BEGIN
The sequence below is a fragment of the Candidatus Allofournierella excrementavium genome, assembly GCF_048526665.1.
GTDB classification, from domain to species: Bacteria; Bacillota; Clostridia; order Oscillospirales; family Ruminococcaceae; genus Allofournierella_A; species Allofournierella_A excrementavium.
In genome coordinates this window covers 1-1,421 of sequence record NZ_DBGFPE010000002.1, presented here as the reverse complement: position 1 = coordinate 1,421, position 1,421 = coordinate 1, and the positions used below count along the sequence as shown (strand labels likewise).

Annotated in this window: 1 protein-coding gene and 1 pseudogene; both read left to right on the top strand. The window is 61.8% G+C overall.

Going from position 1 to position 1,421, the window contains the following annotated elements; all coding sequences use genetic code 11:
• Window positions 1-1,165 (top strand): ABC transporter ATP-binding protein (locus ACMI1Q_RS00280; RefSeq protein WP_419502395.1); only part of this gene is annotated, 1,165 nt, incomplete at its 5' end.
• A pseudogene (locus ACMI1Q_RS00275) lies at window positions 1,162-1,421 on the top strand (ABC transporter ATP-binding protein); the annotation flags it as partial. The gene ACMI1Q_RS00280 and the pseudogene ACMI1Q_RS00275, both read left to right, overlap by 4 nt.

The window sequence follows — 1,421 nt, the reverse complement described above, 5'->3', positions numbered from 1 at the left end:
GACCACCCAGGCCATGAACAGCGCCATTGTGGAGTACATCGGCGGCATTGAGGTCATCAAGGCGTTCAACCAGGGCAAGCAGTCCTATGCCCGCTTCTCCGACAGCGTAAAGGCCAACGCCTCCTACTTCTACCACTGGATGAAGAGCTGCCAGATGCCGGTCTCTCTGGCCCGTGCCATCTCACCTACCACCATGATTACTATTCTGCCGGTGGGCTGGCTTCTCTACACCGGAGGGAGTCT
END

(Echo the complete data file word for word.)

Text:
The sequence below is a fragment of the Candidatus Allofournierella excrementavium genome, assembly GCF_048526665.1.
GTDB classification, from domain to species: Bacteria; Bacillota; Clostridia; order Oscillospirales; family Ruminococcaceae; genus Allofournierella_A; species Allofournierella_A excrementavium.
In genome coordinates this window covers 1-1,421 of sequence record NZ_DBGFPE010000002.1, presented here as the reverse complement: position 1 = coordinate 1,421, position 1,421 = coordinate 1, and the positions used below count along the sequence as shown (strand labels likewise).

Annotated in this window: 1 protein-coding gene and 1 pseudogene; both read left to right on the top strand. The window is 61.8% G+C overall.

Going from position 1 to position 1,421, the window contains the following annotated elements; all coding sequences use genetic code 11:
• Window positions 1-1,165 (top strand): ABC transporter ATP-binding protein (locus ACMI1Q_RS00280; RefSeq protein WP_419502395.1); only part of this gene is annotated, 1,165 nt, incomplete at its 5' end.
• A pseudogene (locus ACMI1Q_RS00275) lies at window positions 1,162-1,421 on the top strand (ABC transporter ATP-binding protein); the annotation flags it as partial. The gene ACMI1Q_RS00280 and the pseudogene ACMI1Q_RS00275, both read left to right, overlap by 4 nt.

The window sequence follows — 1,421 nt, the reverse complement described above, 5'->3', positions numbered from 1 at the left end:
GACCACCCAGGCCATGAACAGCGCCATTGTGGAGTACATCGGCGGCATTGAGGTCATCAAGGCGTTCAACCAGGGCAAGCAGTCCTATGCCCGCTTCTCCGACAGCGTAAAGGCCAACGCCTCCTACTTCTACCACTGGATGAAGAGCTGCCAGATGCCGGTCTCTCTGGCCCGTGCCATCTCACCTACCACCATGATTACTATTCTGCCGGTGGGCTGGCTTCTCTACACCGGAGGGAGTCT